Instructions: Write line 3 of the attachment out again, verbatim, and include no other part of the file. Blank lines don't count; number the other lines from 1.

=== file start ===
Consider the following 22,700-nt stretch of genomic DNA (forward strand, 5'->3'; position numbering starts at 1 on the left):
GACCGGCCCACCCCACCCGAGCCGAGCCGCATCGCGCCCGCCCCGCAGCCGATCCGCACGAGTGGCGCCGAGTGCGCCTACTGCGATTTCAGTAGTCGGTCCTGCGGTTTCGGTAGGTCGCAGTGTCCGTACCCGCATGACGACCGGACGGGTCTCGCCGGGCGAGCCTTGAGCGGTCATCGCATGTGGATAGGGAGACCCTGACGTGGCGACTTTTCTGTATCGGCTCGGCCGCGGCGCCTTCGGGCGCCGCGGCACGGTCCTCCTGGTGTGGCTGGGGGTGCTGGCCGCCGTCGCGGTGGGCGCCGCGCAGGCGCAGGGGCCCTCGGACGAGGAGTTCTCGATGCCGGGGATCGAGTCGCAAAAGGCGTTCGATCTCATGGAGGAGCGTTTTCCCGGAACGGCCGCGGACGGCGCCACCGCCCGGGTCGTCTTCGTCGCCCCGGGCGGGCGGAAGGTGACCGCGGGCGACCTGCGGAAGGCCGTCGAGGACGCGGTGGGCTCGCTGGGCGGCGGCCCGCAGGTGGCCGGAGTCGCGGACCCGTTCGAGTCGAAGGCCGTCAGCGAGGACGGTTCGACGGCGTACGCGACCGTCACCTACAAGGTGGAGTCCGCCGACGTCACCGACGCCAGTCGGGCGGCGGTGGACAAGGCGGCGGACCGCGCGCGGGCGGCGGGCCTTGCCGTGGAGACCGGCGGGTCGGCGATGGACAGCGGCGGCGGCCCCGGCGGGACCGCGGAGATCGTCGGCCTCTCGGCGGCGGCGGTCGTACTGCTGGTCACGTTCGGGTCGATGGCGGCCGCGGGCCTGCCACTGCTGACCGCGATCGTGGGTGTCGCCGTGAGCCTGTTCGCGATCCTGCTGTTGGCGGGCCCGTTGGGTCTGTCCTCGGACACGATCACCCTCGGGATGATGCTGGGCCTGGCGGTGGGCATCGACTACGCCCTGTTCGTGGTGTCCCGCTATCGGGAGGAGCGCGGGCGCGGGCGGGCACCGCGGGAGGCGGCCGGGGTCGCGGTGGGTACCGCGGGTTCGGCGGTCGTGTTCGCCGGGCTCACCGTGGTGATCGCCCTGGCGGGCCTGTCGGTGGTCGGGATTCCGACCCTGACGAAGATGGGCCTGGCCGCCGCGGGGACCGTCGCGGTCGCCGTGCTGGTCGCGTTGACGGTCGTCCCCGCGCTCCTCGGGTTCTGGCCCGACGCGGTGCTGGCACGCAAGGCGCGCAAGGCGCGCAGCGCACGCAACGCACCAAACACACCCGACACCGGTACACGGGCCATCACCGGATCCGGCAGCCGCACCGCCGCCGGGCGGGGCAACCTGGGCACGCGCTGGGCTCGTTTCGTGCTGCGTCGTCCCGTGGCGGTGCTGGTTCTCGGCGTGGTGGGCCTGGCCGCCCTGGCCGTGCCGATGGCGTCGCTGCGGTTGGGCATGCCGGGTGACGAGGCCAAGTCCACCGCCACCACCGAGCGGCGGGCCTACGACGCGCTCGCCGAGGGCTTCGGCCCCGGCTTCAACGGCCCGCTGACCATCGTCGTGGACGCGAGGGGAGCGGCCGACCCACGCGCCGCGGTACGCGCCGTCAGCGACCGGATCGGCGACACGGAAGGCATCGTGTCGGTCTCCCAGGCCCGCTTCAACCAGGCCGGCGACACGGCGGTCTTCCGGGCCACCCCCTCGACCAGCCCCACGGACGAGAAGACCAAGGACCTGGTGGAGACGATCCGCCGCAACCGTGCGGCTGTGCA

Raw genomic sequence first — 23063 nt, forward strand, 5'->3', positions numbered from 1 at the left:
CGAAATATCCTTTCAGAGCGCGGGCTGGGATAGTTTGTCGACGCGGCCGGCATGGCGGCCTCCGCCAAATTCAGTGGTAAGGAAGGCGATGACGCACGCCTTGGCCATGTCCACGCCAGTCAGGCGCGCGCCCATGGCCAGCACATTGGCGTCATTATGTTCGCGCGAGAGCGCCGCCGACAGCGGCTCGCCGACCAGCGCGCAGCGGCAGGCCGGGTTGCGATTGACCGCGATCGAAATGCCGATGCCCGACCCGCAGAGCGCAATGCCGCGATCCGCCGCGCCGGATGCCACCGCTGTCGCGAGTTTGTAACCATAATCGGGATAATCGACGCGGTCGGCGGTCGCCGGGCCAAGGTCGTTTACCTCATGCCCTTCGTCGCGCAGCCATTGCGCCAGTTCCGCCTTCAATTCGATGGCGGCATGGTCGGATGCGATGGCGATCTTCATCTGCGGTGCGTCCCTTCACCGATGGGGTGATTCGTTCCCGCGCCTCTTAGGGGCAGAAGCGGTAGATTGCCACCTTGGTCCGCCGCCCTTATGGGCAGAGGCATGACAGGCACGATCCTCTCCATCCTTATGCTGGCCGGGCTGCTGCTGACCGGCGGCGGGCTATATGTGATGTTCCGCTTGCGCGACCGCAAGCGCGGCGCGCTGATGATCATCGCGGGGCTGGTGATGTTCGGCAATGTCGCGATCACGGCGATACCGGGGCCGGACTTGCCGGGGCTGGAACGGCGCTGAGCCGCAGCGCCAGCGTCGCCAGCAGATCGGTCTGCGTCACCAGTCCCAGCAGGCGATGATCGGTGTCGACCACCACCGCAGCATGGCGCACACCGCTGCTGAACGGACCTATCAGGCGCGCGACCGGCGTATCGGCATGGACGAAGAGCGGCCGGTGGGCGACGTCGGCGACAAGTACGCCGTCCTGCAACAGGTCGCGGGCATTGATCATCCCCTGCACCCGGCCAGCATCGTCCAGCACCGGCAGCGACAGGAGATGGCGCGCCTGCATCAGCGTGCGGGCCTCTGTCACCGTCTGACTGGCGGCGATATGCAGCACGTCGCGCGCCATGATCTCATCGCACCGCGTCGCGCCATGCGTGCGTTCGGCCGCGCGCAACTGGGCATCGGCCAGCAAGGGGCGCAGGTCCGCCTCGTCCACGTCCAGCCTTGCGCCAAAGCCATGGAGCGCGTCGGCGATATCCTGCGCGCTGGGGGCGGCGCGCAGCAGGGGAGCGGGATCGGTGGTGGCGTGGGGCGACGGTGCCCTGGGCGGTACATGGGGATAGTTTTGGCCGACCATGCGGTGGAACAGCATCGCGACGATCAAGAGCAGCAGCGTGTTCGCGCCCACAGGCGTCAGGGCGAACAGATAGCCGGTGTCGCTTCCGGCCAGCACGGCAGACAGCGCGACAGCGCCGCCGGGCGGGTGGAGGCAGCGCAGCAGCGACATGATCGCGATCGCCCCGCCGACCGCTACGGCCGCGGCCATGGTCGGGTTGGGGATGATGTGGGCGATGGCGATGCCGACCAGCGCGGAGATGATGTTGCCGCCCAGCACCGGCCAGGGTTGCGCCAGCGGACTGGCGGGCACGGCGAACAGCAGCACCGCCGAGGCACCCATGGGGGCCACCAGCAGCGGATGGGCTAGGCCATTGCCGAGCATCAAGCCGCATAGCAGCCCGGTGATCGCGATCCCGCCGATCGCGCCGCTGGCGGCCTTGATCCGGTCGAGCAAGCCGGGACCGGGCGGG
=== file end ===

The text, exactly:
Raw genomic sequence first — 23063 nt, forward strand, 5'->3', positions numbered from 1 at the left: